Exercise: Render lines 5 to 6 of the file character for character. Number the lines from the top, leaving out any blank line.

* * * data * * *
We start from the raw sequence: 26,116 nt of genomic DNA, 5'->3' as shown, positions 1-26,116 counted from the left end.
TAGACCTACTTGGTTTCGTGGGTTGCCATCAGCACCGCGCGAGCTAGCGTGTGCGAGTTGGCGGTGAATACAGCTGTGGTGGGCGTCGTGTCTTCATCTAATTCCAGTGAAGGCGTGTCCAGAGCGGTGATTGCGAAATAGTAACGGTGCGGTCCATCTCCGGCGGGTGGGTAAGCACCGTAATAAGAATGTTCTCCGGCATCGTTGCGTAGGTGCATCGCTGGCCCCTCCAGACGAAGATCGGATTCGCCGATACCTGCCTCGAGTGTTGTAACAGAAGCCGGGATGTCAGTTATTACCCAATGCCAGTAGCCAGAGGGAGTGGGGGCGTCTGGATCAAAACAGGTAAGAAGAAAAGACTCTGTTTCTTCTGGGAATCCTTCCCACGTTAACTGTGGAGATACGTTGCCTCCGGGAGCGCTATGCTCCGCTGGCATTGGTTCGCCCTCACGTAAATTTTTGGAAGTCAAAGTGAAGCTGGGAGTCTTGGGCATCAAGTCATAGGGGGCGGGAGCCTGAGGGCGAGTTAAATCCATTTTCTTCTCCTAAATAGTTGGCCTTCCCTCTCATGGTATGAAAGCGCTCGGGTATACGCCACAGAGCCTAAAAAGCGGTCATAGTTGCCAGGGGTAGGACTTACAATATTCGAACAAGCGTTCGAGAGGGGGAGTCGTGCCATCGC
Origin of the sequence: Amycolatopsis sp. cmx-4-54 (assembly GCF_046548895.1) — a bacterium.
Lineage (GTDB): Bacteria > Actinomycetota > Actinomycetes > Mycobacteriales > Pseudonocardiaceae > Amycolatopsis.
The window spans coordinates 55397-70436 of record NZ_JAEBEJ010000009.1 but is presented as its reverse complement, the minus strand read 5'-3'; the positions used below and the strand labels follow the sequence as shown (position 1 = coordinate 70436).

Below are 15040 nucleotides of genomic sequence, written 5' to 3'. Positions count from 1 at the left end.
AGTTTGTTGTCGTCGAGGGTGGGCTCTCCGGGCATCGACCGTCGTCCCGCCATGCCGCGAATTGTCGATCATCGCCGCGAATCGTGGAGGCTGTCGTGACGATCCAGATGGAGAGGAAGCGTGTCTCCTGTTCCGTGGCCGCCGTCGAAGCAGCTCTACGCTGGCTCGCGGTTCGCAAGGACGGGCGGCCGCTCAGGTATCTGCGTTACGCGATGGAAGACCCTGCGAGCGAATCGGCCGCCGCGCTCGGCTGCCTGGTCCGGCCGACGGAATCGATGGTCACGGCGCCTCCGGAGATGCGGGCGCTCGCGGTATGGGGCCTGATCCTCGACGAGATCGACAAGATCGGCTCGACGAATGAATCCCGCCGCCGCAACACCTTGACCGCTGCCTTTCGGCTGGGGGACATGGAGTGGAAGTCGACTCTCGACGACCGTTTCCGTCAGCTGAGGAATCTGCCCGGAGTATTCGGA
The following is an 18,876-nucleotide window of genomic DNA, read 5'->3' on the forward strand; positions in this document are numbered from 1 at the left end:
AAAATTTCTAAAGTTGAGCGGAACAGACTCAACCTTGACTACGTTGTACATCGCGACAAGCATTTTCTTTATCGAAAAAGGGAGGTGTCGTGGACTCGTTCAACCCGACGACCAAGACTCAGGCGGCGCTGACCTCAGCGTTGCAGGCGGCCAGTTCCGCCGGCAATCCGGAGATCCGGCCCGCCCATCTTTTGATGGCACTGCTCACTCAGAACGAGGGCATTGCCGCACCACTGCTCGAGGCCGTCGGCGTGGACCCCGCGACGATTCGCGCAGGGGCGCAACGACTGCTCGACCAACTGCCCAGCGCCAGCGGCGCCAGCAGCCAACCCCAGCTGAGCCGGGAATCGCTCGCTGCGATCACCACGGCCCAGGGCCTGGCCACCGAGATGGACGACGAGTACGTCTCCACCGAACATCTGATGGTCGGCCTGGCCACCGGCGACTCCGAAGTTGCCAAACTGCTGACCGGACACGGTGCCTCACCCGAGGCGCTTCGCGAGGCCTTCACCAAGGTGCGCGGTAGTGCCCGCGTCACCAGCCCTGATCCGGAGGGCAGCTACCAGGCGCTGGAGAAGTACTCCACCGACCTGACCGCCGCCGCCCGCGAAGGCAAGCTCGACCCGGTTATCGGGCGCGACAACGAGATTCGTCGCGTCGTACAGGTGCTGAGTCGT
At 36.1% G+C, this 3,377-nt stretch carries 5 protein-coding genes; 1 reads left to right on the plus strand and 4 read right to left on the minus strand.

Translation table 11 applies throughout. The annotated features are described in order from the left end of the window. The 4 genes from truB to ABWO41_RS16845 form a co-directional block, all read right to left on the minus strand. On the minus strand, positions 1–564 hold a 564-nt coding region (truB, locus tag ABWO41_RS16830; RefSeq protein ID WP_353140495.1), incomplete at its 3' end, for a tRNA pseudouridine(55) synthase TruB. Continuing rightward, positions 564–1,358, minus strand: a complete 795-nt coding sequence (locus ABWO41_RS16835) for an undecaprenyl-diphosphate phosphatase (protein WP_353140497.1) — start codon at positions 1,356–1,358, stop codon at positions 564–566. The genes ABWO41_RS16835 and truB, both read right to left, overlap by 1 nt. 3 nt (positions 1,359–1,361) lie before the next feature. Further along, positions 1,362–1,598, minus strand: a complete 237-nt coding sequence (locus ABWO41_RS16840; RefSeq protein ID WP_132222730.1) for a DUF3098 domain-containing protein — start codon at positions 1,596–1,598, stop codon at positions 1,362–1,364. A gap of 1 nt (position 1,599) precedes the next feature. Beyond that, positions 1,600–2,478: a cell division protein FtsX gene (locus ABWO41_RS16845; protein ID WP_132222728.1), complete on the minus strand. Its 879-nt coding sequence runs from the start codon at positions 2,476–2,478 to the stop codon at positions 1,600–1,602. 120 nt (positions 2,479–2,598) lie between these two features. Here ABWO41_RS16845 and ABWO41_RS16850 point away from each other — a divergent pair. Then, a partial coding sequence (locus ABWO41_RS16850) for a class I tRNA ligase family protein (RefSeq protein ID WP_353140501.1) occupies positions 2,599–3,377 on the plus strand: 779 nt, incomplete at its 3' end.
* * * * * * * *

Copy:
The window spans coordinates 55397-70436 of record NZ_JAEBEJ010000009.1 but is presented as its reverse complement, the minus strand read 5'-3'; the positions used below and the strand labels follow the sequence as shown (position 1 = coordinate 70436).

Below are 15040 nucleotides of genomic sequence, written 5' to 3'. Positions count from 1 at the left end.